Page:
the Jansen and Stahl families and all our close friends; Mohamed Abouda; Patricia & Rikki Abuda; the team at "Abu Simbel Clinic"; the staff at "Adigrat Vision e.V. Kindergarten" in Adigrat; the members of "African Overlanders"; the team at "Agoro Lodge", Adigrat; the members of "Australian Land Rover Owners"; Dr. Awimbo; Judy & David Batten; Jacqueline Belcher; Luisa & Graeme Bell ("A2A expedition"); Camille, David, Lucille and Felix Bellais ("DaCaLuF"); Uschi Berger ("Seabridge"); Irmgard & Max Beyer ("Dornhügel" & "Beyer Self-Catering"); Magdi Boshara; Mélanie, Arnaud, Liou, Jade & Alix ("Lafamille Bostrotters"); Ian Boyd and the team at "CMC Automobiles Ltd." in Arusha; Scott Brady ("Overland Journal" & "Expedition Portal"); Stephanie Bretonniere & Normand, Gaspard & Faustine Roux ("KUMP around the world"); The "Bundu Rovers Land Rover Club" in Kenya; Dr. Elke Busch; the Bürkert family; Erin & Malan Conradie and the team at "Cape Agulhas Backpackers"; Hans Derveaux; Dr. Karamba Diaby; Erato & Konstantinos Dolkas; Elisabeth & Augustine Douillet; the Ebeling family ("Spedition Ebeling"); the team at "Spedition Ebert"; Samuel Embiza & Genet Bizen; the team at "Eskaleh Nubian Ecolodge" in Abu Simbel; the crew and members of "Expedition Portal"; Georg Feil; the Freyer family ("Claratal"); Hugo Gaarden; Olga Gaumann; Hagos Gebremariam, Elsa Saarsema & their extended family; Beniam Gebretensai; Dr. Stefan Geuer; Nicola Ghaui ("Kisolanza Farm"); Lilli Gramberg-Danielsen; Jörn Gressmann and the team at "Fiume Bush Camp"; Marie, Thomas, Louison, Leonine, Oscar & Achille Gueudet ("6 en piste"); Laura Marleen Harder ("Petromax" & "Feuerhand"); Uwe Hasubek; Florian Fock and our colleagues at "Hermann Lietz – Schule Spiekeroog"; the members of "HUBB"; the members of "International Overland Families"; Claudia Janssen ("Wildjourney"); Zbynek Janousek, Martin Pouba & Kamil Prokop ("Around-Africa"); "John", "Bill" and the team at "JBK Land Rover Specialists" in Athens; Duncan Johnson ("African Overlanders"); Katie Jones; Dr. Christiane Kamps; Sami Kangas; Petra & Philip Kaupa; Dr. Hayelum Khsay; Dr. Matthias Krüger; Stefan Krummreich & Jasmin; Anna Lamaj; the members of "Land Rover Owners International"; Kirsty, Tommy, Sally & Indy Larmour ("Letters from the Larmours"); Dr. Claudia Lauterjung & Martin Schwarzwälder; the Leiste family; Kidane Lemlem and his family; Dr. Gerhard Liening; Lefteris Linos and the team at "Mani Beach Camping"; Prof. Dr. Dr. Matthias Löhnert & Dr. Dr. Susanne Löhnert; Dr. Andrea & Dr. Gerd Mader; Nermien Mamish, Fathy El Said and the team at "CSF" in Alexandria; Cathy Calder & Ross MacLean Calder, & Cameron MacLean Calder; Marit van Meekeren & Jan van Os; Ady Meili ("Fanello"); Debbie, Adriaan & Stefanus van der Merwe and Susan & Wouter Taljaard ("Eisgaubib"); Marina & Heinz-Werner Meyer; Ivar Mjøvik-Hoel; Adam Mkwawa, Chief of the Hehe, and his family; Kamal Muawad; Sheikh Mohammad Mubarak and his extended family; Jennifer Myrick Sparks; Ulla Nagelschmitz; András Németh; Dr. Marguerite, Dr. Hugo, Frankie & Ernest van Niekerk; the team at "N'Kwazi Lodge" in Rundu, Namibia; Christophe Noel ("Expedition Portal" & "Overland Journal"); Karl-Gunnar Norén; Tyseer Omer; Katja & Lennart Petersen; Amanda Philipps and the team at "River Valley Camping"; Florian Raasch, Micha Schäfers and the team at "Offroad Manufaktur Hamburg"; Ute Ramming-Spitzer; Jan Reiners & Kirsten Schiller-Reiners; the team at "Reise Know-How Verlag Peter Rump GmbH" (esp. Franziska Feldmann, Birgit Hempel, Peter Rump and Gunda Urban-Rump); Mika Riecken; Dr. Yolanda Rodemer Bernardo & Dr. Gerald Rodemer; Dr. Thomas Roos; the members of "SaharaSafaris"; Bara Sarr & Ngone Fall; Cleodene Sauls ("AASA"); Edgar Sauerbier; Mohammad Sayed; Birgit Schade & Gerald Aper; Dominik Schenke ("Cologne to Capetown"); Familie Smolana ("Alpengasthof Koralpenblick"); Familie Söker & Dieter Schwarz ("Druckerei und Verlag Söker"); Dörte Stähler; Ulli Stirnat & Lena Wendt ("A Journey"); Eulouka & Wynand Stolp with Ayla; Flora, Lars, Chantal & Erik Svensson; Jonas Taureck ("Petromax" & "Feuerhand"); Annette Theeron; Wil Tondok ("Reise Know-How Verlag Tondok"); Karin-Marijke Vis & Coen Wubbels ("Landcruising Adventure"); Wolfgang Vogel; Annelene Wagner; Sam Watson and the "Cairo Sand Rovers"; Anne & Dr. Stan Weakley ("Slow Donkey") with Sarah & Peter Weakley & Christel Koops; Brian Wilkinson; Silvia & Christoph Wintersberger ("Mankei-Travel"); the members of "Wüstenschiff"; Candelaria, Pampa, Tehue, Paloma, Wallaby & Herman Zapp; The people of Zikallay, Tigray, Ethiopia; Anna Zintich ("ADAC"); Friedhelm Zirkoli; Esther, Bas, David & Angél Zuidberg ("Migrating Mountains"); all our followers on Facebook and on our blog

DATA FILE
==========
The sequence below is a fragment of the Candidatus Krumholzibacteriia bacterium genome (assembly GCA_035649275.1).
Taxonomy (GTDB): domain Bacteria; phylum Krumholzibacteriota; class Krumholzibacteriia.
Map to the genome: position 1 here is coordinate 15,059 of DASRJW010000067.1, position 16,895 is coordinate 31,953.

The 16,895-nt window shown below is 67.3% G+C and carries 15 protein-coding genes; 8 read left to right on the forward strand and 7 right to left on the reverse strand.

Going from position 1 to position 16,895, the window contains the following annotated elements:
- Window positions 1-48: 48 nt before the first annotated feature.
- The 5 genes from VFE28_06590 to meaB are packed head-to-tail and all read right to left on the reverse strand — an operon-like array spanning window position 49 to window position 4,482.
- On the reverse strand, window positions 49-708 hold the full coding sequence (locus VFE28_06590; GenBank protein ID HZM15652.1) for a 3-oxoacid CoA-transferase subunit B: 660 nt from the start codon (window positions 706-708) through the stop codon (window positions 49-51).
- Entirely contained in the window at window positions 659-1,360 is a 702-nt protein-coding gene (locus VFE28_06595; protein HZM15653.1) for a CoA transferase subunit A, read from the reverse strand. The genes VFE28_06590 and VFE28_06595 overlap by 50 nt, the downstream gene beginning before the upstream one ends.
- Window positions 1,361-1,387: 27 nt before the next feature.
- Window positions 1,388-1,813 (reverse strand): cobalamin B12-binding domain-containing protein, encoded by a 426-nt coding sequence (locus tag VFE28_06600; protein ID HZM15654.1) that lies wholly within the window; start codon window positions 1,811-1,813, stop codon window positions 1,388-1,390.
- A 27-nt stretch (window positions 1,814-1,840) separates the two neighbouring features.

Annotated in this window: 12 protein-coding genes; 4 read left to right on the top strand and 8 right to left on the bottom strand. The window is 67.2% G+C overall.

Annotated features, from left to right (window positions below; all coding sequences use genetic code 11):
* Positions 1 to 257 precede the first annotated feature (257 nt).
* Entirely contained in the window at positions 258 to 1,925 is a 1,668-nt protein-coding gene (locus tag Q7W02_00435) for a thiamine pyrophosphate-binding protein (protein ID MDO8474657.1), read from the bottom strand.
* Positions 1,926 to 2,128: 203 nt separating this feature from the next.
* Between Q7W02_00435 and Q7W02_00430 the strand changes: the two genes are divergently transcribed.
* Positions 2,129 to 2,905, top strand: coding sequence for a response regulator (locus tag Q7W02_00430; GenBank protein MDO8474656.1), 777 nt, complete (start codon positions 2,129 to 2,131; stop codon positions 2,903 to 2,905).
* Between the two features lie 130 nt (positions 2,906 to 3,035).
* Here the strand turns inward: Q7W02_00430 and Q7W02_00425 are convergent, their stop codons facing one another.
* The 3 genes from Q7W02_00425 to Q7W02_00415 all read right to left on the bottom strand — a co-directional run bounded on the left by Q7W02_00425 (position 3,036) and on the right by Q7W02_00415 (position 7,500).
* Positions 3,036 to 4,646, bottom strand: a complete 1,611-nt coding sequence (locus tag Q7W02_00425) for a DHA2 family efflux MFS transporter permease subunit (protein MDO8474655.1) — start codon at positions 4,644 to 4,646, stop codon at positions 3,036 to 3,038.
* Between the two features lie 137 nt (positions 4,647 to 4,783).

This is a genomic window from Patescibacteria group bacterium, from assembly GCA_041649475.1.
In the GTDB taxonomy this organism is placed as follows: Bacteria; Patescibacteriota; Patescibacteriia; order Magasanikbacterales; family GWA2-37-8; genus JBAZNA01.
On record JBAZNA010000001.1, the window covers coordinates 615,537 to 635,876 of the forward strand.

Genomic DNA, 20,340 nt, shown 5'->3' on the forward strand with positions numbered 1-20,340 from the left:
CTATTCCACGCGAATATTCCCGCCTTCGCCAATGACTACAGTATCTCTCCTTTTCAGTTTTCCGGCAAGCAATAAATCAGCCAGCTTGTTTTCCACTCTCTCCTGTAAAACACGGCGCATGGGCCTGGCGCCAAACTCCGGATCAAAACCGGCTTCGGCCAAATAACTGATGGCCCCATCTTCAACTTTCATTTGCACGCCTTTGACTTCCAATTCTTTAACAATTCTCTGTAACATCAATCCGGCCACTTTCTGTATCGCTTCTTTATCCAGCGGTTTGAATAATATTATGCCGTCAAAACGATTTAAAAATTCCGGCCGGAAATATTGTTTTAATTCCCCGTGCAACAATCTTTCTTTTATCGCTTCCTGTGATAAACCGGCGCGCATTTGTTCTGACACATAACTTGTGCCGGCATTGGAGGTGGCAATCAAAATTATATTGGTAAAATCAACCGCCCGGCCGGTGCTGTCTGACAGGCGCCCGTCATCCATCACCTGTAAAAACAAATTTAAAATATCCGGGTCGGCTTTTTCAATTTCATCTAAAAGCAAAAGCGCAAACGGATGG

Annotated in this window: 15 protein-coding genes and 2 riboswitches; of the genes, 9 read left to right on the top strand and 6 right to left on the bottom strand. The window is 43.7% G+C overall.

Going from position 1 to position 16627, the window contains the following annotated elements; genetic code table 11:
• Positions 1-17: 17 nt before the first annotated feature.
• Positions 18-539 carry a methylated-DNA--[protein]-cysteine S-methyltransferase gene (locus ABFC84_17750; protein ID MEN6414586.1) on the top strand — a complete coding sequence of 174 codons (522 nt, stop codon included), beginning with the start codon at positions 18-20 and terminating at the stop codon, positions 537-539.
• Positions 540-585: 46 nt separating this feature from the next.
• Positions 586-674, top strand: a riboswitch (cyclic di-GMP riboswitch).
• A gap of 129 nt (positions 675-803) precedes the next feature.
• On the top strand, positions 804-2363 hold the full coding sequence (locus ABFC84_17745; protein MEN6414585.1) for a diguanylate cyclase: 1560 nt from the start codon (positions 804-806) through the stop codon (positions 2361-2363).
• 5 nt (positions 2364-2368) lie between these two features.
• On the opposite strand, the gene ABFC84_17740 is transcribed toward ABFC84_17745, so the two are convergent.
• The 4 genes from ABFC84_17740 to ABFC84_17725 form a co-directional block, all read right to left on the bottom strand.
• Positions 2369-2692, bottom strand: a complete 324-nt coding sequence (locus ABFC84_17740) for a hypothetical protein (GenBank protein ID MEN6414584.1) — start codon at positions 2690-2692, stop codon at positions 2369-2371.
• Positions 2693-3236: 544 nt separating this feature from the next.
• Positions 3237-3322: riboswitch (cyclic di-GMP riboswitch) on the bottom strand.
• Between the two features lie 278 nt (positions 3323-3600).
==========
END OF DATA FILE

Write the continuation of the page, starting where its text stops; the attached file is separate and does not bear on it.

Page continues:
From Krüger NP to the South African south coast – back in “real Africa”, a great school in Swaziland and relaxed time at the Indian Ocean